Georgia voters were significantly burdened during the state’s June primary by the requirement that voters using mail-in ballots provide their own postage, the Black Votes Matter Fund told a federal judge Tuesday.
The state’s June 9 election was infamously marked by equipment failures and long lines at the polls, with some voters waiting until midnight to cast their ballots in person.
The group filed a stack of declarations and an expert’s analysis in the U.S. District Court for the Northern District of Georgia. They’re asking the court to issue a preliminary injunction that would stop Georgia from enforcing the postage requirement for the November 2020 election.
The coronavirus pandemic is projected to persist into the fall, and the Fund argues that voters shouldn’t be forced to expose themselves to the virus because they can’t afford a stamp.
Several voters cited quarantine and sheltering in place as a reason that they didn’t have stamps at home ahead of the June 9 primary election cycle and weren’t able to easily obtain them. Deciding to break quarantine to vote in person rather than by mail was a difficult decision, the Fund said.
One disabled voter said in her declaration that it was too physically difficult for her to go and obtain stamps, and that she instead spent hours at a poll station among maskless voters. Another declarant cited recent unemployment and a tight budget as to why he voted in person rather than obtaining stamps.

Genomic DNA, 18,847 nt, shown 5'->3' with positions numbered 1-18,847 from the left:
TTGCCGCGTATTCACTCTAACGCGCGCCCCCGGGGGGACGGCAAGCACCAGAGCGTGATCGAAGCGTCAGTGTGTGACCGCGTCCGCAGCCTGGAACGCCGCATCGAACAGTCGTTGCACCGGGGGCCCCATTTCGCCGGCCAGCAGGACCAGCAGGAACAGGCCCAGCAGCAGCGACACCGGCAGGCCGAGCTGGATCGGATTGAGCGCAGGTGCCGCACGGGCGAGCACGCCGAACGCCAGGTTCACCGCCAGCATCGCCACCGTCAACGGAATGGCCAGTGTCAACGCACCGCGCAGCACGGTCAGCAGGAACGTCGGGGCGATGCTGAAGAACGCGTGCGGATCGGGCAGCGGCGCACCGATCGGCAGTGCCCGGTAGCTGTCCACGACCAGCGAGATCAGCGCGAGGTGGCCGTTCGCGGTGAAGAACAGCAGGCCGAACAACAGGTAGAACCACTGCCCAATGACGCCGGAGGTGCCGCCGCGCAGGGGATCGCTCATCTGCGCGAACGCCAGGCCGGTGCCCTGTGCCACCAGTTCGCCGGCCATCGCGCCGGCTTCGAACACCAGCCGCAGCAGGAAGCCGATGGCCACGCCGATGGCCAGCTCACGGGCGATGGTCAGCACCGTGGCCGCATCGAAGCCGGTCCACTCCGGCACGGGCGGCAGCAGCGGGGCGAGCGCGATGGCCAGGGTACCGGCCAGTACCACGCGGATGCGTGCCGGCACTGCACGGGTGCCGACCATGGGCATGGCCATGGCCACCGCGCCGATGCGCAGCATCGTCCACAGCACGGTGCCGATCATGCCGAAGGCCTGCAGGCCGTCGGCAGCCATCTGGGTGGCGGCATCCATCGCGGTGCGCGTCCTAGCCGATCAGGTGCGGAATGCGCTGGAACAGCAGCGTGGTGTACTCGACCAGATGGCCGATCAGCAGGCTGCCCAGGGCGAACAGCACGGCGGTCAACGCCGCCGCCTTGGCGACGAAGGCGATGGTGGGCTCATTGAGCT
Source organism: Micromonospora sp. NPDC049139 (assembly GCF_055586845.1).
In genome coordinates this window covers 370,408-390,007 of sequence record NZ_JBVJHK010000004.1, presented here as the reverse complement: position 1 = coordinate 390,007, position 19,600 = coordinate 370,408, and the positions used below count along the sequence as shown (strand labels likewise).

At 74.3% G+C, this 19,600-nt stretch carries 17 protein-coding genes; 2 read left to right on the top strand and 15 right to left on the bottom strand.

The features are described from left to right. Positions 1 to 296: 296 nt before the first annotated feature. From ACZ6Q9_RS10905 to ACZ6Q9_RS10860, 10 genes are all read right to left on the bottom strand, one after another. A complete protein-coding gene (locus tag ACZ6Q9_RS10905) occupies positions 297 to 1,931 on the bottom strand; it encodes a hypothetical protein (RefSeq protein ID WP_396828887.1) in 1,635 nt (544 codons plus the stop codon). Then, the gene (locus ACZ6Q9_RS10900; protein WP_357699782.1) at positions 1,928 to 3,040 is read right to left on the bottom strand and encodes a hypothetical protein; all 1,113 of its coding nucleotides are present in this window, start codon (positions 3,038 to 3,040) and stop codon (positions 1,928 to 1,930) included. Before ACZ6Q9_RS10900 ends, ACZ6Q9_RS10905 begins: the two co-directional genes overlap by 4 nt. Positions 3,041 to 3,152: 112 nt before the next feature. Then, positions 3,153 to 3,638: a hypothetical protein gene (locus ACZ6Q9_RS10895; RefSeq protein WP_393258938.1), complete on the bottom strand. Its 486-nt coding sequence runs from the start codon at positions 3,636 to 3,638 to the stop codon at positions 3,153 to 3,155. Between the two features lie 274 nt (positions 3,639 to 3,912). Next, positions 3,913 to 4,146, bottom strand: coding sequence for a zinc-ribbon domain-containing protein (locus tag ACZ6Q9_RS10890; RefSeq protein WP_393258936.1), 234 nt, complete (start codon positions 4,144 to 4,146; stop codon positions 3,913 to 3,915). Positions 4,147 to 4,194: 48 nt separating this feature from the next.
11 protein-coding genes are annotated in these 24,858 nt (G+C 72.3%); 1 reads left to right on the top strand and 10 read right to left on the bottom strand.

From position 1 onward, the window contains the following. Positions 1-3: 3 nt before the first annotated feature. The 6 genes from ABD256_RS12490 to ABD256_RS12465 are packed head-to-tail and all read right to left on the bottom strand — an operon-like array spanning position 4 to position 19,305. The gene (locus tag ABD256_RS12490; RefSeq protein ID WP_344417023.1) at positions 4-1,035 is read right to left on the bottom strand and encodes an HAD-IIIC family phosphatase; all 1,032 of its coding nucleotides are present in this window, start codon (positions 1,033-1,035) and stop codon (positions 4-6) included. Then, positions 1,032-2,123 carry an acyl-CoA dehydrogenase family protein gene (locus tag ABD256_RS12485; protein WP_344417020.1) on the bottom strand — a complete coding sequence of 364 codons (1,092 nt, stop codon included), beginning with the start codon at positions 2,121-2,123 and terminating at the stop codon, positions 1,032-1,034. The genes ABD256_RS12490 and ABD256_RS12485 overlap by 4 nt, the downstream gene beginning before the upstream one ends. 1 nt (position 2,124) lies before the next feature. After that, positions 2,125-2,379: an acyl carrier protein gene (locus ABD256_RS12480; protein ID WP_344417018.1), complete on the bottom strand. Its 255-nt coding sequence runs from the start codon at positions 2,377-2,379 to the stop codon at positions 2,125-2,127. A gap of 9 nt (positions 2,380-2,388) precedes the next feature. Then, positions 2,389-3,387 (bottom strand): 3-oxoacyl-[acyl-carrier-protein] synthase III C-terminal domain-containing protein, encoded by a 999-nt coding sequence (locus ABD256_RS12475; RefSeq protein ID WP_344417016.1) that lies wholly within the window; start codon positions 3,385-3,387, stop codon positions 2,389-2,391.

The postage requirement will affect millions of Georgians in November, according to Matthew A. Barreto, Ph.D.'s analysis attached to the Fund’s brief. Impoverished voters and unbanked voters are affected by the rule, as are voters with language barriers, or who don’t have access to reliable transportation, Barreto said.
The Fund isn’t the only advocacy group challenging Georgia’s election rules. The New Georgia Project filed a separate lawsuit demanding looser absentee ballot rules earlier this month, also pointing to the chaos of the June primary as “a dire warning of things to come.”
The American Civil Liberties Union Foundations of New York and Georgia represent the Fund.
Robbins Ross Alloy Belinfante Littlefield LLC and Kaufman & Forman PC represent Raffensperger.
For additional legal resources, visit Bloomberg Law In Focus: Coronavirus (Bloomberg Law Subscription).
The case is Black Voters Matter Fund v. Raffensperger, N.D. Ga., No. 20-cv-01489, supplemental briefing filed 6/30/20.
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